Why no namespaces: Difference between revisions
Revision as of 10:37, 18 October 2009
In most of computer science, namespaces are a wonderful invention and greatly simplify maintenance.
XML namespaces were intended to provide these advantages to markup languages, and they have had some success within XML, perhaps because its draconian error-handling encourages careful use.
Unfortunately, XML namespaces don't work so well in HTML -- in practice, the web is more like a bunch of piles than like a well-organized filing cabinet.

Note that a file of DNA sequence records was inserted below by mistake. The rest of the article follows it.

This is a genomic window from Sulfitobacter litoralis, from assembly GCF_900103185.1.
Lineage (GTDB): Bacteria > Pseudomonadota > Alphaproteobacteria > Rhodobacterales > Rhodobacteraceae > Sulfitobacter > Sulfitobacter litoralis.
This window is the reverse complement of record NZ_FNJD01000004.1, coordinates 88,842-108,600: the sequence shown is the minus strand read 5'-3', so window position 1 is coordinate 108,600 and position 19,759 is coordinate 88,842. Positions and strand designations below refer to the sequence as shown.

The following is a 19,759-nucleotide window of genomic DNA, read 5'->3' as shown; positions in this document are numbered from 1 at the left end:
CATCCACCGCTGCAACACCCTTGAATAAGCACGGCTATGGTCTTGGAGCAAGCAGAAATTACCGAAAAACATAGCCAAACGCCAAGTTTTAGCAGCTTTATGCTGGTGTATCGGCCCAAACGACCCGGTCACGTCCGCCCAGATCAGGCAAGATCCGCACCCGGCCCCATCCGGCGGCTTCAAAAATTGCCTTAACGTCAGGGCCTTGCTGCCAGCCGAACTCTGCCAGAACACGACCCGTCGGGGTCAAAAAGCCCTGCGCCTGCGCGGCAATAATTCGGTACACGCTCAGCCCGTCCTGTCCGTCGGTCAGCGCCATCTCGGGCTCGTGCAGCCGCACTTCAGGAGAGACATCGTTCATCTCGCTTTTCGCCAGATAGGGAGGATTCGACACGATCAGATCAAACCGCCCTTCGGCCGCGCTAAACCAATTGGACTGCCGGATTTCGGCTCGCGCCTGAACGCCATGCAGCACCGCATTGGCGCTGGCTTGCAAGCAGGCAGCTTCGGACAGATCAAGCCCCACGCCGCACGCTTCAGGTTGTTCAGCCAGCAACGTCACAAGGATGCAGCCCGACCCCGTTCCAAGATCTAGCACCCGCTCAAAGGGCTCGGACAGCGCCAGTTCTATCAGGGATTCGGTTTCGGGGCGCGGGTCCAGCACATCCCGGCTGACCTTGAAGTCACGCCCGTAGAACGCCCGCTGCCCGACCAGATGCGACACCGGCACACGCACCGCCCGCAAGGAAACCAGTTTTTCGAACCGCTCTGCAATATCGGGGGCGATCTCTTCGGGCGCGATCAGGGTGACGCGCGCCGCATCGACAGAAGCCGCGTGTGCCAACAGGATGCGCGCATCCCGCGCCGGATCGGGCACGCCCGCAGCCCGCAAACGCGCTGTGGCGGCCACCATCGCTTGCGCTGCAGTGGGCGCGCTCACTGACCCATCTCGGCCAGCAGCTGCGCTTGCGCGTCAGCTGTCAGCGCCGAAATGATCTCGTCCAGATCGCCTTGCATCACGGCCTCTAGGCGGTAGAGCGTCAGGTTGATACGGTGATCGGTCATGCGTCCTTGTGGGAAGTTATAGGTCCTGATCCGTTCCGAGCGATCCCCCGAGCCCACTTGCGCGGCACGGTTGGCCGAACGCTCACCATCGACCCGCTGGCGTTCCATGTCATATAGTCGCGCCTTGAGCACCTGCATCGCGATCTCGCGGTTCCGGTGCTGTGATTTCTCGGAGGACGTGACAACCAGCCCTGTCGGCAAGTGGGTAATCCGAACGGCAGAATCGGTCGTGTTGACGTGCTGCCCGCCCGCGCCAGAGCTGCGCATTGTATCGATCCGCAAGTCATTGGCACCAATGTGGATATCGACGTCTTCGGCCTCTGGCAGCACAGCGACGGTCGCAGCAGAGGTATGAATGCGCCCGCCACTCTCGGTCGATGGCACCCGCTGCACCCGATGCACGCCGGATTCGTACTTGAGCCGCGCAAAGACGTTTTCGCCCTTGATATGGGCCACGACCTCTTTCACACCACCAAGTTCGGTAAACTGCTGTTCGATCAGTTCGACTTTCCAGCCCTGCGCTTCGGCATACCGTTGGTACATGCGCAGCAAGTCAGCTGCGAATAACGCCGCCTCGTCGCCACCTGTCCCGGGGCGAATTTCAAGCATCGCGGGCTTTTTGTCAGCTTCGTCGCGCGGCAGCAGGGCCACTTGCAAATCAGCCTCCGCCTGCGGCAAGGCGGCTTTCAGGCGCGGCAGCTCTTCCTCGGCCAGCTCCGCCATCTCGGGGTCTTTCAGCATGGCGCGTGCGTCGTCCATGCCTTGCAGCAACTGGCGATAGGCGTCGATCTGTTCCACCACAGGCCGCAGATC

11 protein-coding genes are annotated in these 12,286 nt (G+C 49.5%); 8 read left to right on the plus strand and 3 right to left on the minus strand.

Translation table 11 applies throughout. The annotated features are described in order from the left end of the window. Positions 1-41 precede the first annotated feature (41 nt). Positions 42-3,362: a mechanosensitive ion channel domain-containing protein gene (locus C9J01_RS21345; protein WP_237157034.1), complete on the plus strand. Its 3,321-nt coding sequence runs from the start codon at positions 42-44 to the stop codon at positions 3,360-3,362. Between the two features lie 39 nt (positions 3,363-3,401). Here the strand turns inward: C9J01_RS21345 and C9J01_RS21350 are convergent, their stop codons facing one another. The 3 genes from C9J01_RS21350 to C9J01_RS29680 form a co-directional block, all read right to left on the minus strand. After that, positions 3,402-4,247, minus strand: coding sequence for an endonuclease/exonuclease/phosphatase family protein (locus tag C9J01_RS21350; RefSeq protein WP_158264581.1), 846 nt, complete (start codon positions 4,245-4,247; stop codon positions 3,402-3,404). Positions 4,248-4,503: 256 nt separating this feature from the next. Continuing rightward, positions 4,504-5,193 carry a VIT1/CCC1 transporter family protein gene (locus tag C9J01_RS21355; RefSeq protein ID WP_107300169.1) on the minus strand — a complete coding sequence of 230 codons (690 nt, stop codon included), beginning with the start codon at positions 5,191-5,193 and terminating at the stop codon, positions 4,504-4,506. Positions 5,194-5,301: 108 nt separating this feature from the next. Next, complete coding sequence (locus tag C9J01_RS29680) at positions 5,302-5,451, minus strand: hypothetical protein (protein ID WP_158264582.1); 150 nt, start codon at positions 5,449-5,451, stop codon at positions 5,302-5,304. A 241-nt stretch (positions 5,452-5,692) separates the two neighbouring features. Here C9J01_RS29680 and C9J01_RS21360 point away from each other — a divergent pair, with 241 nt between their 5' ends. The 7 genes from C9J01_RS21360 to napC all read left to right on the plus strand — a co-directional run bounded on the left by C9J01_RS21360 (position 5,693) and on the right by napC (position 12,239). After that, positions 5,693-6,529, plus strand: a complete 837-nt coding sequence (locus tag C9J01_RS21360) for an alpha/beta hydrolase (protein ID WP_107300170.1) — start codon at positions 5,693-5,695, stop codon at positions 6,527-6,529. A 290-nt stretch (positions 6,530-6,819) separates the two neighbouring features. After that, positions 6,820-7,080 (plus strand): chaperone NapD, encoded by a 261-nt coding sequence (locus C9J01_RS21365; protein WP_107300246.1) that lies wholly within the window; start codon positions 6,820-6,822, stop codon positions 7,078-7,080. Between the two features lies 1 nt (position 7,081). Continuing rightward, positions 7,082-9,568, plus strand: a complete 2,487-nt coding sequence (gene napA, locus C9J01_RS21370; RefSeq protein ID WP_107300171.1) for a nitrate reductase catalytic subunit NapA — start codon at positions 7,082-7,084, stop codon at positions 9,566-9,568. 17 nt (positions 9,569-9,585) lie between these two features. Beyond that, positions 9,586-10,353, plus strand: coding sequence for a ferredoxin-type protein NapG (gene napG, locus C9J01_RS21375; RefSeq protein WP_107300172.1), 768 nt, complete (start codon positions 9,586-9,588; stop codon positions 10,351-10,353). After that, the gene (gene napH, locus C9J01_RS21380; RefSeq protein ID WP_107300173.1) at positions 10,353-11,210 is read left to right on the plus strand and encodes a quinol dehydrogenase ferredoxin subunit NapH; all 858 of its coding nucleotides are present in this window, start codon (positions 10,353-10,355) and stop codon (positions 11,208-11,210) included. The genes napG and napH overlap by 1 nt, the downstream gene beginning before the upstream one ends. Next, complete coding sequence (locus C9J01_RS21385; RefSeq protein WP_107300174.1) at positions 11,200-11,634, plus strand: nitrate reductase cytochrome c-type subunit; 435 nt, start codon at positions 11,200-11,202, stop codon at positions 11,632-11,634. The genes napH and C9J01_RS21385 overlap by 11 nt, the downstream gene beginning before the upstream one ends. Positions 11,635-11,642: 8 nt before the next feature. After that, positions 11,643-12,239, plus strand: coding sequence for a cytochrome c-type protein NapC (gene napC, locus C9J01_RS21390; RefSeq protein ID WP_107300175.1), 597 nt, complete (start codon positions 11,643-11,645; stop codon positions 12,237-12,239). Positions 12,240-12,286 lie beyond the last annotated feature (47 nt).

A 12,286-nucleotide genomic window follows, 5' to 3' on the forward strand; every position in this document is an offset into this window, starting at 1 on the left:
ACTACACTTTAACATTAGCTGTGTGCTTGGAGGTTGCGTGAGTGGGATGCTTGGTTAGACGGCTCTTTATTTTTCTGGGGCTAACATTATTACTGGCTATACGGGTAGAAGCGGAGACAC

Maciej Stachowiak explained some of the problems very well in http://lists.w3.org/Archives/Public/public-html/2009Jul/0919.html
An unfairly short summary is that:
Short names like "rdf:" or "foaf:" often work OK, if they are treated as globally unique. But by definition, they aren't globally unique, and they really can't be. In some cases, HTML has opted to define prefixes itself (such as aria-*), but the general XML solution is to use a URL.
Long namespace names, including URLS, are a pain to type, make the code unreadable, and are magnets for cut-and-paste editing which sometimes ends up invalidating the use anyhow.
See also: Namespace confusion